Crowley's brokerage subsidiary can now coordinate perishable shipments from Latin America via Port Everglades to MIA for onward distribution by air to markets in Europe, Asia and the Middle East.

"We greatly appreciate our cargo and federal agency partners for collaborating with us in this exciting new chapter of MIA's growth," said Miami-Dade Aviation Department (MDAD) director Emilio González. "We continue to explore innovative concepts like the ocean-to-air program, which have immense potential to generate new revenue and business ties around the world."

Pictured left to right: Kimberly Wakeman, vice president, Customized Brokers; Nelly Yunta, Vice president, Crowley; Edgar Baldizon, commercial director, Linea Vegetal Tecpan SA; Joseph Napoli, MDAD chief of staff; Patricia Millon, Centurion Cargo vice president, Perishable Goods & Imports; and Ernesto Rodriguez, MDAD Marketing Division chief.

ROTTERDAM: November 30, 2016. Carbon War Room (CWR), a climate mitigation accelerator founded by Richard Branson and a group of entrepreneurs, has launched a Web portal called 'BetterFleet' to compare peer-to-peer vessel operating efficiency.

Based on similar data and methods used by the International Maritime Organization (IMO), BetterFleet provides free-to-access information to support supply chain managers understand the comparative energy efficiency of different vessels and discover how to reduce emissions and costs.

Rickmers RS NolaCWR shipping operation manager Galen Hon says the portal identifies potential sources of ship inefficiencies, finds opportunities to optimize operations and reduce costs, and empower owners to talk with their charterers and shippers about how operations affect the bottom line, carbon emissions, and the environment.

Registered users can search by ship name or IMO number based on Automatic Identification System (AIS) data to provide an overall performance score of the ship over the previous 12 months compared with ships of similar type and size.

The portal already includes a large portion of the tanker, bulk carrier and container ship fleets, and CWR says more vessel types and sizes will be added over time.

Captain Kavil Madhu Nair, a vice president for Rickmers Ship Mangement in Singapore and who has tested BetterFleet commented: "Ships now operate in a world where effective decision-making is more vital than ever, affecting trading relationships, the environmental impact of transporting goods and the bottom lines of owner, operator and shipper alike. In this world, transparent and consistent information is becoming increasingly important, with access to operational efficiency data a key consideration for forward-looking organizations.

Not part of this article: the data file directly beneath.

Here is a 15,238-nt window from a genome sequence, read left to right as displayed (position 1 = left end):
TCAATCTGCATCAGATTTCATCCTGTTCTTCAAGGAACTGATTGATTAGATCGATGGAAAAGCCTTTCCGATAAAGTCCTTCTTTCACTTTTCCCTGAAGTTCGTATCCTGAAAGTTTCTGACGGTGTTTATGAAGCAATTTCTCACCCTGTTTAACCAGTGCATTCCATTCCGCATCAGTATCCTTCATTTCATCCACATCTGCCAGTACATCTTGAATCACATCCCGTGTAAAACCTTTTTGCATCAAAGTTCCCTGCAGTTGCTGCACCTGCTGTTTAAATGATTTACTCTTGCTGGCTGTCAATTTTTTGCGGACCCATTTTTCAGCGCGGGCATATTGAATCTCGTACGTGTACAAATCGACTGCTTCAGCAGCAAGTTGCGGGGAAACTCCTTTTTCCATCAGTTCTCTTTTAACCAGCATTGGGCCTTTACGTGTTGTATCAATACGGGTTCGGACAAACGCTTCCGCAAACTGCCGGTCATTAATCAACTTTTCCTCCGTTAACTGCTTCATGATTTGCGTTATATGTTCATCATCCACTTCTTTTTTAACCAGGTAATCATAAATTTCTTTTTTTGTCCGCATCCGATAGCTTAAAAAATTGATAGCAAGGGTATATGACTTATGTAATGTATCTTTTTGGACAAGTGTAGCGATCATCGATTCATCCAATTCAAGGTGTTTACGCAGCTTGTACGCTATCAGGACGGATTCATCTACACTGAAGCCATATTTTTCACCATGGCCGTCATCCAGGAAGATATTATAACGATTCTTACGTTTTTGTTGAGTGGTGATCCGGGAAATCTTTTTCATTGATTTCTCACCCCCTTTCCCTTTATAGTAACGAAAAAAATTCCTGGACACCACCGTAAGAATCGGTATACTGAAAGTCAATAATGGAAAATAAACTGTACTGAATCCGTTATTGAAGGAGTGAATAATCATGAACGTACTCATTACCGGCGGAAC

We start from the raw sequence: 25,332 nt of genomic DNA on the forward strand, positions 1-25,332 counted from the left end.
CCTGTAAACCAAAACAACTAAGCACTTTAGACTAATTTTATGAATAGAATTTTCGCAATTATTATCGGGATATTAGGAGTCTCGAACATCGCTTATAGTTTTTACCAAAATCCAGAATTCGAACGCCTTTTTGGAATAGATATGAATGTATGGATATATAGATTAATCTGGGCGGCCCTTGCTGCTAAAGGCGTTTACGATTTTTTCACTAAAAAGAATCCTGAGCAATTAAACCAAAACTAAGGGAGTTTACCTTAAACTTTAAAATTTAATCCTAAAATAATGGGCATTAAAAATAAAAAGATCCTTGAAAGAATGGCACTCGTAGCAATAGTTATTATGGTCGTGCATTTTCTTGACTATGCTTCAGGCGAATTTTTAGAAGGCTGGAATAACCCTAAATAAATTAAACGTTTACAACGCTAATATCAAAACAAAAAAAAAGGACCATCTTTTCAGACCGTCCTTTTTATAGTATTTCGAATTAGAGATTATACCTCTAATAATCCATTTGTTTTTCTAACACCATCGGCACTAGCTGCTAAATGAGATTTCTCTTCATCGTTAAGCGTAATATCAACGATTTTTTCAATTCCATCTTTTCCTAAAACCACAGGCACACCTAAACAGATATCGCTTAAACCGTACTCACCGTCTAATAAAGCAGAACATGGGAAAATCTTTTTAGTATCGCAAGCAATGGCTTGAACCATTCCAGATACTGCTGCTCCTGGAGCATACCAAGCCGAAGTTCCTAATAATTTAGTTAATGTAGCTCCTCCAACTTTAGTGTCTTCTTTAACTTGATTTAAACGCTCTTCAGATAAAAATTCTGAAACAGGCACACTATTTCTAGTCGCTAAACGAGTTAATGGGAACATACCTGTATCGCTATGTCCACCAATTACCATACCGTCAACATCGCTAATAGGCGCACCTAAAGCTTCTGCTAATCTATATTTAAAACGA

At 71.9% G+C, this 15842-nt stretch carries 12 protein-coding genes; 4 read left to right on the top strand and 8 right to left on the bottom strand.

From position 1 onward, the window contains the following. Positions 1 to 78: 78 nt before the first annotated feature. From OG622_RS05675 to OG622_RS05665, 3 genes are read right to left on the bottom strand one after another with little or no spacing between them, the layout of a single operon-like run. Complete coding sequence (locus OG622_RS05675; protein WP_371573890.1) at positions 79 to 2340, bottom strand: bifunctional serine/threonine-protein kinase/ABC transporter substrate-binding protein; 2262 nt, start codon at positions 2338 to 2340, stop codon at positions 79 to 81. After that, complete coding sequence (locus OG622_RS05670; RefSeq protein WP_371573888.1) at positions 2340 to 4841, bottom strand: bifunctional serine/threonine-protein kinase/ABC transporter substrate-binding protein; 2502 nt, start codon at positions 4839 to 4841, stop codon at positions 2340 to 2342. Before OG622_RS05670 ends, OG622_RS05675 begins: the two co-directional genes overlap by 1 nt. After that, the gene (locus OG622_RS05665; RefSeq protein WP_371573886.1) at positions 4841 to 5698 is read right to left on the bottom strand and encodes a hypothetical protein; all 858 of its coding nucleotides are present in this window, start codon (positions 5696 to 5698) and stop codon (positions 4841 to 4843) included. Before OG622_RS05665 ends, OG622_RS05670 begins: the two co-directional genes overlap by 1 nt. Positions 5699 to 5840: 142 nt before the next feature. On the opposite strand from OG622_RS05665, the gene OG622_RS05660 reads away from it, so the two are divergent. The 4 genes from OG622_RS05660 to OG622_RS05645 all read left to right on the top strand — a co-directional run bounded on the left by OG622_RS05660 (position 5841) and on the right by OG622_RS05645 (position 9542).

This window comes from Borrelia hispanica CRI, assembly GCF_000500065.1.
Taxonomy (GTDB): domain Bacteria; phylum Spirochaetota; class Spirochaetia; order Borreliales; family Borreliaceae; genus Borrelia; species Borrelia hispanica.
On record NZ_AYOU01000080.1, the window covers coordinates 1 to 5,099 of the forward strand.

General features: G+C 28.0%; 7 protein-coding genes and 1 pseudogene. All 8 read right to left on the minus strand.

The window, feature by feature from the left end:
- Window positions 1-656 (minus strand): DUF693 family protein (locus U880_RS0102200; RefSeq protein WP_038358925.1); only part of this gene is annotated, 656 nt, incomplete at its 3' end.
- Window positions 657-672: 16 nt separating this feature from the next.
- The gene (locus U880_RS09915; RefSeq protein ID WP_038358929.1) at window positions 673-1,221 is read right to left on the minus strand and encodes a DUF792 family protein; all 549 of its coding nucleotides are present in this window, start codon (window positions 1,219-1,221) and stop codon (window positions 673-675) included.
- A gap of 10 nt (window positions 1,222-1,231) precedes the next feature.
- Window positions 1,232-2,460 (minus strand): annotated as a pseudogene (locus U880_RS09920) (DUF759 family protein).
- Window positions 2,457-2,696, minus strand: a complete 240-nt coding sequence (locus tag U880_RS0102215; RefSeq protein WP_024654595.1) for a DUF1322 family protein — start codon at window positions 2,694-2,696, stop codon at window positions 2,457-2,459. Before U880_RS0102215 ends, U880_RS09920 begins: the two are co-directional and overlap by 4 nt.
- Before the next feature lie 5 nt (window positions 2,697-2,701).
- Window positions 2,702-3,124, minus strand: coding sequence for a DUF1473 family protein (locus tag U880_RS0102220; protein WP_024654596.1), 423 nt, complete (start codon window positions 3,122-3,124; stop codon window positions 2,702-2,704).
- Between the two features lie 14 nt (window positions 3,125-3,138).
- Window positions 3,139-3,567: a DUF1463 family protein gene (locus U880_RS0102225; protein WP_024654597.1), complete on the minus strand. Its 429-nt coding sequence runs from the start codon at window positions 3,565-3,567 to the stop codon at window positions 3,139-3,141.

"We see real potential for BetterFleet to help owners, managers and shippers to re-shape the market," he added.

LONDON: January 30, 2017. Following the bankruptcy of Hanjin Shipping last August, the company has sold, scrapped or re-chartered a third of its 98-vessel fleet for US$460 million according to Drewry Maritime Research.

Hanjin ship salesDrewry estimates some 63 ex-Hanjin ships with nearly 460,000 TEU-capacity remain parked awaiting buyers or charterers. They include Hanjin Europe, one of the three 13,092 TEU units sold in December. Another six similar-sized vessels are to be auctioned next month.

Maersk Line has chartered 11 ex-Hanjin vessels totaling 77,000 TEU, including two 13,000 TEU ships that were sold in December and now redeployed as Maersk Emerald and Maersk Ensenada in the 2M Alliance Asia-Europe network.

Drewry said it expects another eight or nine vessels to be in commercial use again soon, including four Hanjin-owned units with a capacity of 4,275 TEU purchased by the Korean Marine Transport Company, and five more vessels acquired by the Korean Samra Midas Group each with a 6,655 TEU capacity.

In addition Seaspan Corporation has acquired four Hanjin vessels each with a capacity of 4,275 TEU (see chart right).

"Accounting for the less than transparent ownership details, we estimate that there remains up to as much as 150,000 TEU of Hanjin-owned ships that is still for sale," said Drewry.

"With such a glut of containerships already available and limited demand growth, it is debatable just how big a market they can attract even at knock-down prices. The biggest and youngest ships are likely to have the biggest pull," it noted.